What Is Private Equity?
Private equity describes investment partnerships that buy and manage companies before selling them. Private equity firms operate these investment funds on behalf of institutional and accredited investors.
Private equity funds may acquire private companies or public ones in their entirety, or invest in such buyouts as part of a consortium. They typically do not hold stakes in companies that remain listed on a stock exchange.
Private equity is often grouped with venture capital and hedge funds as an alternative investment. Investors in this asset class are usually required to commit significant capital for years, which is why access to such investments is limited to institutions and individuals with high net worth.
- Private equity firms buy companies and overhaul them to earn a profit when the business is sold again.
- Capital for the acquisitions comes from outside investors in the private equity funds the firms establish and manage, usually supplemented by debt.
- The private equity industry has grown rapidly; it tends to be most popular when stock prices are high and interest rates low.
- An acquisition by private equity can make a company more competitive or saddle it with unsustainable debt, depending on the private equity firm's skills and objectives.
Understanding Private Equity
In contrast with venture capital, most private equity firms and funds invest in mature companies rather than startups. They manage their portfolio companies to increase their worth or to extract value before exiting the investment years later.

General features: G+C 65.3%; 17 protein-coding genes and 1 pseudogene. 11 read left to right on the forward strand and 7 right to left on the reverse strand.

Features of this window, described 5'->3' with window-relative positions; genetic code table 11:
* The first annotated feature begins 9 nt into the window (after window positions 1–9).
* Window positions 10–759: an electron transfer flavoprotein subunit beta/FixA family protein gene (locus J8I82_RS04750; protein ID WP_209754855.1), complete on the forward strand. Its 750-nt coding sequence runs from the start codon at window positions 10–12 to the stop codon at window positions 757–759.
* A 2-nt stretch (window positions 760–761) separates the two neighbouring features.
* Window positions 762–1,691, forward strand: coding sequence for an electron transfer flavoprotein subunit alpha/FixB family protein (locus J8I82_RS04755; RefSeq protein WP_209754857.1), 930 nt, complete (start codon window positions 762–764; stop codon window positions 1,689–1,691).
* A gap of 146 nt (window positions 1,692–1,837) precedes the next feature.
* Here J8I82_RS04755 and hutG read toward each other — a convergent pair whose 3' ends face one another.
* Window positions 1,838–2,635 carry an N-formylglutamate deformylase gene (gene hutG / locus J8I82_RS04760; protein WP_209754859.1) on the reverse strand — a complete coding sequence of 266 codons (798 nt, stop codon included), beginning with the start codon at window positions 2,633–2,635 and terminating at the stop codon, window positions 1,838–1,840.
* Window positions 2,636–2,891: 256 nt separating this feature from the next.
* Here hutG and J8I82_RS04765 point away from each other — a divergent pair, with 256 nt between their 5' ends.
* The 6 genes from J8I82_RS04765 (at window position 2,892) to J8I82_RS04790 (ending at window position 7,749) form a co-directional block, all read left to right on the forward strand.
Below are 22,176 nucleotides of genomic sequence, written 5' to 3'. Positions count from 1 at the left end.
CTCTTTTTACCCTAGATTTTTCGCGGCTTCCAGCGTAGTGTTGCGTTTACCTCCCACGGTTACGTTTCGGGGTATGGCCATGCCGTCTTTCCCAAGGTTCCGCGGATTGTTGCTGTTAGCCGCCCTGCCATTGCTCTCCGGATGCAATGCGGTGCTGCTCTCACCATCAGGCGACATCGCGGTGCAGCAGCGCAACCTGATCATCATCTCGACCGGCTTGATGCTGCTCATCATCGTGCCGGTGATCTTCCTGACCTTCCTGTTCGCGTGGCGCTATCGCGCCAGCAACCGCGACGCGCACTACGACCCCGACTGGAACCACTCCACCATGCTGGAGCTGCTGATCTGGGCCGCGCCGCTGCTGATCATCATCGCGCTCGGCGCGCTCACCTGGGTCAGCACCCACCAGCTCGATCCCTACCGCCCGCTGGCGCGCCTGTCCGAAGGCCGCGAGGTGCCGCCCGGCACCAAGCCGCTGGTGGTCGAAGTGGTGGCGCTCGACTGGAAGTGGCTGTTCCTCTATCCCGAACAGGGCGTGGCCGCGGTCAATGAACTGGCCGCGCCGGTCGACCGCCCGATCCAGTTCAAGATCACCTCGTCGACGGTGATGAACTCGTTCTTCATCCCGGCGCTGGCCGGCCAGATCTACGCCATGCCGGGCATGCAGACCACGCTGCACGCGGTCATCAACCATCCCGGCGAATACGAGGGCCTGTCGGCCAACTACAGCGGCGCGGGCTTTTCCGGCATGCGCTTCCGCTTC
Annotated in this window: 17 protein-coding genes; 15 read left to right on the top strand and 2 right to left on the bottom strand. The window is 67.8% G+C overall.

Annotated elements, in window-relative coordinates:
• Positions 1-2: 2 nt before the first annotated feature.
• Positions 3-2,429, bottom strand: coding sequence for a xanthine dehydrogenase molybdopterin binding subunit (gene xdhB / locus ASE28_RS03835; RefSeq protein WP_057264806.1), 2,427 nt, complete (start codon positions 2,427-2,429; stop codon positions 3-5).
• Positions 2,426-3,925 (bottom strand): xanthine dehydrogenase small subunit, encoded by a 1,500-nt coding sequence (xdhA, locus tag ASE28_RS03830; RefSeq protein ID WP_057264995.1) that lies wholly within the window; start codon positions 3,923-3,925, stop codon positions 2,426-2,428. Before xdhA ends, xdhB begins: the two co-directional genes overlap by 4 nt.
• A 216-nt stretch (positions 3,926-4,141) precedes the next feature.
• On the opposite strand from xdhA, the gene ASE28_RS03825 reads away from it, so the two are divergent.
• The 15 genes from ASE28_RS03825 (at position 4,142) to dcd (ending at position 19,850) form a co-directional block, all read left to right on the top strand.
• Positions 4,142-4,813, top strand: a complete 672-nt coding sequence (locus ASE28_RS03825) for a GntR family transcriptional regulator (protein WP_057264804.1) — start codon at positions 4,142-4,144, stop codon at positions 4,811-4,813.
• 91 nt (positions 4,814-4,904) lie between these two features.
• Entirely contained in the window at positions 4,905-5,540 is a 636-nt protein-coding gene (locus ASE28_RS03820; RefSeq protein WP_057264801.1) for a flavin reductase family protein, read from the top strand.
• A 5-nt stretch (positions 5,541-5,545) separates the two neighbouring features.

The private equity industry has grown rapidly amid increased allocations to alternative investments and following private equity funds' relatively strong returns since 2000. In 2021, private equity buyouts totaled a record $1.1 trillion, doubling from 2020. Private equity investing tends to grow more lucrative and popular during periods when stock markets are riding high and interest rates are low, and less so when those cyclical factors turn less favorable.
Private equity firms raise client capital to launch private equity funds, and operate them as general partners, managing fund investments in exchange for fees and a share of profits above a preset minimum known as the hurdle rate.
Private equity funds have a finite term of 7 to 10 years, and the money invested in them isn't available for subsequent withdrawals. The funds do typically start to distribute profits to their investors after a number of years. The average holding period for a private equity portfolio company was about five years in 2021.
Several of the largest private equity firms are now publicly listed companies in the wake of the landmark initial public offering (IPO) by Blackstone Group Inc. (BX) in 2007. In addition to Blackstone, KKR & Co. Inc. (KKR), Carlyle Group Inc. (CG), and Apollo Global Management Inc. (APO) all have shares traded on U.S. exchanges. A number of smaller private equity firms have also gone public via IPOs, primarily in Europe.
Private Equity Fundamentals
Private Equity Specialties
Some private equity firms and funds specialize in a particular category of private-equity deals. While venture capital is often listed as a subset of private equity, its distinct function and skillset set it apart, and have given rise to dedicated venture capital firms that dominate their sector. Other private equity specialties include:
- Distressed investing, specializing in struggling companies with critical financing needs
- Growth equity, funding expanding companies beyond their startup phase
- Sector specialists, with some private equity firms focusing solely on technology or energy deals, for example
- Secondary buyouts, involving the sale of a company owned by one private-equity firm to another such firm